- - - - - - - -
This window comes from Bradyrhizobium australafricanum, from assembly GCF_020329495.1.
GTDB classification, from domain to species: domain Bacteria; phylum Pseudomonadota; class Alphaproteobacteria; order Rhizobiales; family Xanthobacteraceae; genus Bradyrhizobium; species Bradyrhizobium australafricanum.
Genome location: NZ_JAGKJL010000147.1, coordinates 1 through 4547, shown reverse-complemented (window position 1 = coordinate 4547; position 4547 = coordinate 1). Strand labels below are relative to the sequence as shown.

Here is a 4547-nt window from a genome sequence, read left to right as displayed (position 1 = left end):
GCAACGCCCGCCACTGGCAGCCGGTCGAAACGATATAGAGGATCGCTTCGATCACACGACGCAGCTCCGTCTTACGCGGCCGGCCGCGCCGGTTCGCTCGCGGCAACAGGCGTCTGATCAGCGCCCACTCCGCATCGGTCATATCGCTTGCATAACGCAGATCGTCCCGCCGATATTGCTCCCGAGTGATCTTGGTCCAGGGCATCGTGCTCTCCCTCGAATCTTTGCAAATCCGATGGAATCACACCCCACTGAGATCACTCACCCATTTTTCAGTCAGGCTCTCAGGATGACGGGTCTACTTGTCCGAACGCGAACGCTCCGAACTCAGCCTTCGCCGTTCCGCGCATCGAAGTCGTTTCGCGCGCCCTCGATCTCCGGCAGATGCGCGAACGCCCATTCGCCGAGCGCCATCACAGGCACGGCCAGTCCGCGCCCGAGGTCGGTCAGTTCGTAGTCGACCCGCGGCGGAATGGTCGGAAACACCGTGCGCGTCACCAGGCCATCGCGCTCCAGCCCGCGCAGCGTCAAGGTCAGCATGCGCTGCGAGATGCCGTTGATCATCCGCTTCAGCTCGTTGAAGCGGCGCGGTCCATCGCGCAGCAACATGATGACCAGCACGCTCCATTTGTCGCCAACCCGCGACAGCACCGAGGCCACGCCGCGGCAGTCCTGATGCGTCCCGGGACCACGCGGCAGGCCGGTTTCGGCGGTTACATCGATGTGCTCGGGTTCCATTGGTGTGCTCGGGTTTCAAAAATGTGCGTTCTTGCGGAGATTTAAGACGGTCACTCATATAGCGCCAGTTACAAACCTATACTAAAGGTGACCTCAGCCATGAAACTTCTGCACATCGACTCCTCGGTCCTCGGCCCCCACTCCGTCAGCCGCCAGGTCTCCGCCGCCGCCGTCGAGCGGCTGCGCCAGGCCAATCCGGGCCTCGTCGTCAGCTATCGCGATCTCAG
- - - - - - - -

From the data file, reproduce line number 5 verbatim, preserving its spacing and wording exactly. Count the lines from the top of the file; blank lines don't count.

GCAACGCCCGCCACTGGCAGCCGGTCGAAACGATATAGAGGATCGCTTCGATCACACGACGCAGCTCCGTCTTACGCGGCCGGCCGCGCCGGTTCGCTCGCGGCAACAGGCGTCTGATCAGCGCCCACTCCGCATCGGTCATATCGCTTGCATAACGCAGATCGTCCCGCCGATATTGCTCCCGAGTGATCTTGGTCCAGGGCATCGTGCTCTCCCTCGAATCTTTGCAAATCCGATGGAATCACACCCCACTGAGATCACTCACCCATTTTTCAGTCAGGCTCTCAGGATGACGGGTCTACTTGTCCGAACGCGAACGCTCCGAACTCAGCCTTCGCCGTTCCGCGCATCGAAGTCGTTTCGCGCGCCCTCGATCTCCGGCAGATGCGCGAACGCCCATTCGCCGAGCGCCATCACAGGCACGGCCAGTCCGCGCCCGAGGTCGGTCAGTTCGTAGTCGACCCGCGGCGGAATGGTCGGAAACACCGTGCGCGTCACCAGGCCATCGCGCTCCAGCCCGCGCAGCGTCAAGGTCAGCATGCGCTGCGAGATGCCGTTGATCATCCGCTTCAGCTCGTTGAAGCGGCGCGGTCCATCGCGCAGCAACATGATGACCAGCACGCTCCATTTGTCGCCAACCCGCGACAGCACCGAGGCCACGCCGCGGCAGTCCTGATGCGTCCCGGGACCACGCGGCAGGCCGGTTTCGGCGGTTACATCGATGTGCTCGGGTTCCATTGGTGTGCTCGGGTTTCAAAAATGTGCGTTCTTGCGGAGATTTAAGACGGTCACTCATATAGCGCCAGTTACAAACCTATACTAAAGGTGACCTCAGCCATGAAACTTCTGCACATCGACTCCTCGGTCCTCGGCCCCCACTCCGTCAGCCGCCAGGTCTCCGCCGCCGCCGTCGAGCGGCTGCGCCAGGCCAATCCGGGCCTCGTCGTCAGCTATCGCGATCTCAG